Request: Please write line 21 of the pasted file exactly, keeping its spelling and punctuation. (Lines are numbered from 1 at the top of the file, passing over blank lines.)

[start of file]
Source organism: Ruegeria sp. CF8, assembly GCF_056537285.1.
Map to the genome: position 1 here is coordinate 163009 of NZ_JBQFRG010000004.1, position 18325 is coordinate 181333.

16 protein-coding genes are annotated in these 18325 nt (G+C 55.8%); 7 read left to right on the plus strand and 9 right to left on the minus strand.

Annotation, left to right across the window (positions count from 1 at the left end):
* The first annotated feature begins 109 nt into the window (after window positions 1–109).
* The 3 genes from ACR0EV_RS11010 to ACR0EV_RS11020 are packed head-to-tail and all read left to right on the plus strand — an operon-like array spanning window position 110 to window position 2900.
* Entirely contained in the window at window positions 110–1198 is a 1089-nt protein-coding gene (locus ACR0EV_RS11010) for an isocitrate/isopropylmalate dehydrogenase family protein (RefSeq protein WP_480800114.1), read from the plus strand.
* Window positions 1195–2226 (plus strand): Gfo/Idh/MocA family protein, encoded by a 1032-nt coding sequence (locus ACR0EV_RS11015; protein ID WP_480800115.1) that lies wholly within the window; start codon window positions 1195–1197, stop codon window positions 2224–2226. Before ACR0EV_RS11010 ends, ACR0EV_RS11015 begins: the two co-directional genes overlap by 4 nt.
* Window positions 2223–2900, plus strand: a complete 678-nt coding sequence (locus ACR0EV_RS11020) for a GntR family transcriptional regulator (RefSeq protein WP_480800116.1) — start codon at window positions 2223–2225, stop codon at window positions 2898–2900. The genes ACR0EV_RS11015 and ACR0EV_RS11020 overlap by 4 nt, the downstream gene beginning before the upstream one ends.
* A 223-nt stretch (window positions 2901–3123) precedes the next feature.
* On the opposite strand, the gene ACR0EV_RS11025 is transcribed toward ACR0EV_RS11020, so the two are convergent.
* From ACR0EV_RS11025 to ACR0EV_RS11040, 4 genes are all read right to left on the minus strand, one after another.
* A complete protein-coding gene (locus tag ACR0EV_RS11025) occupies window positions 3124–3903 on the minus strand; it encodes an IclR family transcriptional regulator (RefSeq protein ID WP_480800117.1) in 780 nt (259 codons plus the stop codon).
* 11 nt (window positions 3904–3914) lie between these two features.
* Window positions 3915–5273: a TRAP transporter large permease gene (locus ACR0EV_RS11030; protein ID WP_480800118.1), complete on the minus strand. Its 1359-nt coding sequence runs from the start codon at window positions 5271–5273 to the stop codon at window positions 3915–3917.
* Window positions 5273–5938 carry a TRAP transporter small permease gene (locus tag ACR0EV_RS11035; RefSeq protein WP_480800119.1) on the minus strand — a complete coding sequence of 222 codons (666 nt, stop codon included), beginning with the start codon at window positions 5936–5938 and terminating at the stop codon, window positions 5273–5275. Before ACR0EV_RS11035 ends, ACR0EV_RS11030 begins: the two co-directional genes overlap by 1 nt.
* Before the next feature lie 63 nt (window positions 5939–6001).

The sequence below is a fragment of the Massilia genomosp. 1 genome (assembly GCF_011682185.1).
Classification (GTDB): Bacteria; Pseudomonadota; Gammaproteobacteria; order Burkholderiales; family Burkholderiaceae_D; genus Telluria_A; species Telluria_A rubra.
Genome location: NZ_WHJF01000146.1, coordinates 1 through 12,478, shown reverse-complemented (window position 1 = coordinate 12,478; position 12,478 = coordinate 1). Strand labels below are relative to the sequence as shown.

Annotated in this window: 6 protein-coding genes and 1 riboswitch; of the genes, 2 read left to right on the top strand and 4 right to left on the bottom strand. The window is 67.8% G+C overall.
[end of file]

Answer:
Annotated in this window: 6 protein-coding genes and 1 riboswitch; of the genes, 2 read left to right on the top strand and 4 right to left on the bottom strand. The window is 67.8% G+C overall.